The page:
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Gee Research Blog

Male Promiscuity Boosts Role of Chance in Sex Chromosome Evolution

Thu, 19 Mar 2015 15:02:31 +0000

Humans, like all mammals and birds, determine sex with chromosomes. Whether a fertilised egg develops into a male or female depends on what chromosomes it carries Scientists have long recognised that genes evolve a little differently on the sex chromosomes, and recent research in GEE suggests this may be due to differing patterns of inheritance […]

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Sloths Move Slow, Evolve Fast

Wed, 11 Mar 2015 18:20:41 +0000

Sloths might be notorious for their leisurely pace of life, but research published last year shows they are no slow coaches when it comes to evolution. Sloths, as we know and love them, are small, slow-moving creatures found in the trees of tropical rainforests. But modern sloths are pretty odd compared to their extinct relatives. […]

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Write About Research – A GEE Research Blog Competition

Tue, 03 Mar 2015 15:28:43 +0000

The GEE Research blog communicates UCL science with a wider, non-specialist audience, by providing short summaries of recent research in the department of UCL Genetics, Evolution and Environment. This provides an opportunity to engage with a broad audience, including other academics, students, members of the public, and even businesses and policy-makers. It is a great […]

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Was Fermentation Key to Yeast Diversification?

Tue, 17 Feb 2015 15:30:43 +0000

From bread to beer, yeast has shaped our diets and our recreation for centuries. Recent research in GEE shows how humans have shaped the evolution of this important microorganism. As well as revealing the evolutionary origins of modern fission yeast, the new study published in Nature Genetics this month shows how techniques developed for detecting […]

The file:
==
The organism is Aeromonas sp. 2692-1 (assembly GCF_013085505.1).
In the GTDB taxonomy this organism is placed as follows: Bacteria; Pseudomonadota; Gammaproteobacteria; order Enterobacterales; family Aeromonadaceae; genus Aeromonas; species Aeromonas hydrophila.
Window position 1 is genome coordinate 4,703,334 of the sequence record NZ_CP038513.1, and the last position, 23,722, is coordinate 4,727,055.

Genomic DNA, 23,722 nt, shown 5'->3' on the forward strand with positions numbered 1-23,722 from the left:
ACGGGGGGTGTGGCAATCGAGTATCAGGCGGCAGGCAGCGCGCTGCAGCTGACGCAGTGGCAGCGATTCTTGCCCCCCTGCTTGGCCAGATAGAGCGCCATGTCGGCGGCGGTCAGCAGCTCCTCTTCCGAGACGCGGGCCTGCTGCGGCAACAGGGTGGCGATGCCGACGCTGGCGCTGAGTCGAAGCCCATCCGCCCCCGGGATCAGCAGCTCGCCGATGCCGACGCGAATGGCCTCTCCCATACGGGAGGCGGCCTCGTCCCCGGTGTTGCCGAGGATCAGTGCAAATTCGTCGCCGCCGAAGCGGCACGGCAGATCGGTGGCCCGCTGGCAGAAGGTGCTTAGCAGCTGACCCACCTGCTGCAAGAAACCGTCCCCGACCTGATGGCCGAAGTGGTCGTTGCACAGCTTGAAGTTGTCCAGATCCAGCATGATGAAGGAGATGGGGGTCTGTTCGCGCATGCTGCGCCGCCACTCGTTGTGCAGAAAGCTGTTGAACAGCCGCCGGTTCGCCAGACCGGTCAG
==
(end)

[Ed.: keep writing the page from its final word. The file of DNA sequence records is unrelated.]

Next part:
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Planning for the Future – Resilience to Extreme Weather

Thu, 15 Jan 2015 15:13:14 +0000

As climate change progresses, extreme weather events are set to increase in frequency, costing billions and causing immeasurable harm to lives and livelihoods. GEE’s Professor Georgina Mace contributed to the recent Royal Society report on “Resilience to Extreme Weather”, which predicts the future impacts of increasing extreme weather events, and evaluates potential strategies for improving […]

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GEE Research Away Day 2011

16 May 2011

Prof Andrew Pomiankowski, Head of the UCL Research Department of Genetics, Evolution and Environment, with Prof John Carroll, Associate Dean, Division of Biosciences, introduced a day of dynamic talks for this second annual Research Away Day, following the success of last year's, at UCL's Chandler House on Friday 6 May 2011.

Over fifty members of staff and post-docs attended a busy and interactive programme of scientific talks comprising Prof Andres Ruiz-Linares giving a presentation on the 'Genetic history of Native Americans'  referring to inter alia Greenberg's 1986 settlement model.  This was followed by Dr Charalampos (Babis) Rallis presenting a talk on 'Dissecting signalling pathways and factors that affect cellular lifespan' and his research on S Pombe (fission yeast).  Dr Jacob Sweiry then followed with important and informative news about funding opportunities, support available, contacts, pathways to impact, fellowships etc.  Prof Pomiankowski discussed research income by grant start date; he highlighted the procedure for internal/peer grant review, cost recovery, Independent Research Fellowships,Sponsorship of Fellowship Applications for Early Career Scientists etc.  With regard to supporting and providing advice for Fellowships in specific areas, he congratulated colleagues, Prof Max Telford, Dr Max Reuter, Professor David Balding and Dr Eugene Schuster.  After a buffet lunch, Dr Kanchon Dasmahapatra, acknowledging the work of Prof James Mallet and other PhD students, gave a talk on 'Heliconius, the model system for speciation genomics', highlighting divergence across colour patterning across loci. mimicry etc.  Dr Nikolas Maniatis followed with a presentation entitled 'How complex is complex inheritance?', presenting his work on Crohn's Disease, disease mapping, complex inheritance, disease heterogeneity etc.  This was followed by three quick fire new grant ideas for later feedback, with Dr Paola Oliveri, Dr Hazel Smith and Prof Max Telford.  After tea, Dr Lazaros Foukas presented on 'Insulin signalling in age-related metabolic disease'.  The day's presentations ended with Dr David Gems in GEE's Institute of Healthy Ageing who gave a talk entitled 'Reasons to be cheerful: The biology of ageing, disease, necrosis and death'  referring to the current strategy for treatments of age-related diseases, future strategy and outlined current projects and developments.

The GEE Research Away Day was organised by Prof Max Telford, and GEE's Executive Officer, Jane Dempster, provided admin support at the event.

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